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02:04 GMT +3 hours19 December 2014
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Public discussion on new Russian police law discloses restrictions on physical force

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A new police law in Russia put on the Internet for public discussion includes restrictions on how much force law enforcers may use against individuals.

A new police law in Russia put on the Internet for public discussion includes restrictions on how much force law enforcers may use against individuals.

The website to publicly discuss the new law uses Russia's .ру domain for the Internet in Russian which contains only letters from the Russian alphabet. The bill was posted on законпроект2010.ру on Saturday.

One of the new restrictions is the use of nightsticks. According to the new law under discussion, police would no longer be allowed "to deliver blows with a truncheon to the head, neck, collarbone area, abdomen, or to the genitals." The new law would also restrict police from multiple blows to the same area of the body.

The use of physical force could also be restricted so that "a law enforcement agent would be obliged to warn an individual of physical force that he or she intends to use" against the alleged lawbreaker.

Russian President Dmitry Medvedev has also proposed changing the name of Russian law enforcers from the Russian "militsia" to the internationally accepted word "police."

Other reforms include involving "citizen police" when necessary to help out in detaining or arresting an alleged criminal. Ordinary citizens have not in the past been used in Russia for this; whereas in the United States citizen arrests are generally accepted. The change in Russian law would envisage that upon the request of a policeman, a regular citizen may be called on to assist in detaining a lawbreaker.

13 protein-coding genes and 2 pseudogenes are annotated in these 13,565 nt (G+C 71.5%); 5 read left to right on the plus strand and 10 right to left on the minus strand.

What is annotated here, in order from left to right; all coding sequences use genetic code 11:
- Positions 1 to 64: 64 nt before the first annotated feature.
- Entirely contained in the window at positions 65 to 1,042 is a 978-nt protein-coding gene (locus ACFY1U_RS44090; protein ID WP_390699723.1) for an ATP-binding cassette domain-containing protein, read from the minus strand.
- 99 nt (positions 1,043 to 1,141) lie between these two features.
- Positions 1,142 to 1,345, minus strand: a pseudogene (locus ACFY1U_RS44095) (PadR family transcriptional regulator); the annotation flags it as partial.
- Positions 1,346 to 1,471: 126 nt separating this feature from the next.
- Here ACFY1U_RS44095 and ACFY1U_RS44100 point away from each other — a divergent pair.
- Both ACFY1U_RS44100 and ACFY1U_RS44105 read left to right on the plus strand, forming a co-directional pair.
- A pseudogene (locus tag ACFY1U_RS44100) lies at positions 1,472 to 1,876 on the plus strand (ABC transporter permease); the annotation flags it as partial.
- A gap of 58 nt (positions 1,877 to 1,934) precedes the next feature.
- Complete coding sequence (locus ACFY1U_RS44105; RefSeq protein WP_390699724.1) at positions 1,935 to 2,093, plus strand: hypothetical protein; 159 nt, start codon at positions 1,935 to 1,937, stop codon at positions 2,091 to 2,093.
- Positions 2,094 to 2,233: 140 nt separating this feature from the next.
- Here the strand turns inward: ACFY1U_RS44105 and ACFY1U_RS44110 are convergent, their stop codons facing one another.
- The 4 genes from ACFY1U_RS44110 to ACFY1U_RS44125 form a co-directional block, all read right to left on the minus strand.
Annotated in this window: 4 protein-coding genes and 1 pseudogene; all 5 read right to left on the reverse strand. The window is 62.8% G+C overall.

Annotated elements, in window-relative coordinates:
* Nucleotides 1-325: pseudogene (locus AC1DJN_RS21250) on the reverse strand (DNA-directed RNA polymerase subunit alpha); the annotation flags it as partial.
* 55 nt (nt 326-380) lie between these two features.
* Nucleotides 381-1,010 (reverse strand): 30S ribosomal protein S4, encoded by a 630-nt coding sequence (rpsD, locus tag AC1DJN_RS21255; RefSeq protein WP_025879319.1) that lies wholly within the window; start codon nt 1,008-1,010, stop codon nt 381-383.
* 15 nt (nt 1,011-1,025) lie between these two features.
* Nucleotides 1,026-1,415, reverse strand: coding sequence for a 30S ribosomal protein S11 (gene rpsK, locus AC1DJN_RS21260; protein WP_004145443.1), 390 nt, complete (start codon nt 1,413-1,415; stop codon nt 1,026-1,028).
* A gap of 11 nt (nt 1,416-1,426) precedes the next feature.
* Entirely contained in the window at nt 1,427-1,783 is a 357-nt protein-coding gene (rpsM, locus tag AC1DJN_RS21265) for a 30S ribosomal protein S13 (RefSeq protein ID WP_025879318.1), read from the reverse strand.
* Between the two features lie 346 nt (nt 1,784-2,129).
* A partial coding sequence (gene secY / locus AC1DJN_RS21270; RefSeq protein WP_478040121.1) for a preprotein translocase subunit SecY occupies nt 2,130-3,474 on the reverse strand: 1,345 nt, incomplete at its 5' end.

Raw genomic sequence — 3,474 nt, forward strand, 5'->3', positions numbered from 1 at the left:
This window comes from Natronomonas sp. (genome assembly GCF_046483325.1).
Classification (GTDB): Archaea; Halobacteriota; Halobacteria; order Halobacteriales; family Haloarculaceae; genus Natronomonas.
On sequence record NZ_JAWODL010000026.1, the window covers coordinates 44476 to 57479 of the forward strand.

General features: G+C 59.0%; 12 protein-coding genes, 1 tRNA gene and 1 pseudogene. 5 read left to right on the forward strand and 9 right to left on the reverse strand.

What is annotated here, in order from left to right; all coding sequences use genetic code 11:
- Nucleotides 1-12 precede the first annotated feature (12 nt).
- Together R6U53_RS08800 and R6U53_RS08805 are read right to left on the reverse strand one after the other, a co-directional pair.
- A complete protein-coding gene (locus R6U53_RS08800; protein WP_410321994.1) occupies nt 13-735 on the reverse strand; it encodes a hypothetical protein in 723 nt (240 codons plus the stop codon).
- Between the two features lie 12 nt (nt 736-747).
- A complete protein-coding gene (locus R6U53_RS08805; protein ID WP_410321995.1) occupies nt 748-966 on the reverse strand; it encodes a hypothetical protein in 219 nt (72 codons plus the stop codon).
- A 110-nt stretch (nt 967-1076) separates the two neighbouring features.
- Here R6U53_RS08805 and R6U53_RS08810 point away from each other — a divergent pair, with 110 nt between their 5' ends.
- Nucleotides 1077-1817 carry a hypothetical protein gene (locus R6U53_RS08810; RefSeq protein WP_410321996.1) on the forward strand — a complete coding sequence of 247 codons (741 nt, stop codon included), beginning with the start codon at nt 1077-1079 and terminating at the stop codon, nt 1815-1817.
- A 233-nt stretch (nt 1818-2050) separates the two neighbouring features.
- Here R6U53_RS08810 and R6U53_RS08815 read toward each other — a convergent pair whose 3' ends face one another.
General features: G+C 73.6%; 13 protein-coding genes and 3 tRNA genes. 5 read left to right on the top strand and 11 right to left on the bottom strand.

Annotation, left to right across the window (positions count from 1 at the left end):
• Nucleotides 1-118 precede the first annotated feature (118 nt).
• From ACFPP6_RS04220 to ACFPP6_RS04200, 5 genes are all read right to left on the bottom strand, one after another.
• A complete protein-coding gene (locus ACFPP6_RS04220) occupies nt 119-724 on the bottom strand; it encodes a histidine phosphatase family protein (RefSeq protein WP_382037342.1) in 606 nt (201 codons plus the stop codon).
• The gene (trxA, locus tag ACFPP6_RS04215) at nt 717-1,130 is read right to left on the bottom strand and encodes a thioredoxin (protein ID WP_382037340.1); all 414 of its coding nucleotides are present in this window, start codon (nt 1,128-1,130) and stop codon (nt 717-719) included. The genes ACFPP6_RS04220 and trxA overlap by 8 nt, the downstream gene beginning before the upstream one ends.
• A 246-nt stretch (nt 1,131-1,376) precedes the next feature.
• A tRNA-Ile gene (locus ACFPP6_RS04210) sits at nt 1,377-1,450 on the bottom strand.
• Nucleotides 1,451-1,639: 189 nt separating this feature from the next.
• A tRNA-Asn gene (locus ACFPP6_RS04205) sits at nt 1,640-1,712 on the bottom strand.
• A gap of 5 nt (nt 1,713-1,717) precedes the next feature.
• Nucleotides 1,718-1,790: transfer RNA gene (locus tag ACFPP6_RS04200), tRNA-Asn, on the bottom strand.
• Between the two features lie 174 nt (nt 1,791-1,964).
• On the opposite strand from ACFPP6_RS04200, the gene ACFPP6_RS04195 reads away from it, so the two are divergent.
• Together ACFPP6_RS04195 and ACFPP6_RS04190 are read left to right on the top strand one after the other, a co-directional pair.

A special committee and the Interior Ministry's expert council will analyze the comments on the website, Medvedev said last week. He also said that public discussions of the revised police law would continue until mid-September, giving plenty of time for the people to voice their opinions.

The state of Russia's police has become a matter of considerable concern after a series of high-profile police scandals, including the random shooting of several people in a supermarket by an off-duty police officer in April 2009.

In response to growing criticism, Medvedev launched a large-scale reform of the police in December 2009, including cutting the number of policemen and increasing salaries.

The new police reform would also prohibit people from entering the police forces if they are alcoholics, drug addicts, or have a past criminal record.

 

MOSCOW, August 9 (RIA Novosti, David Burghardt)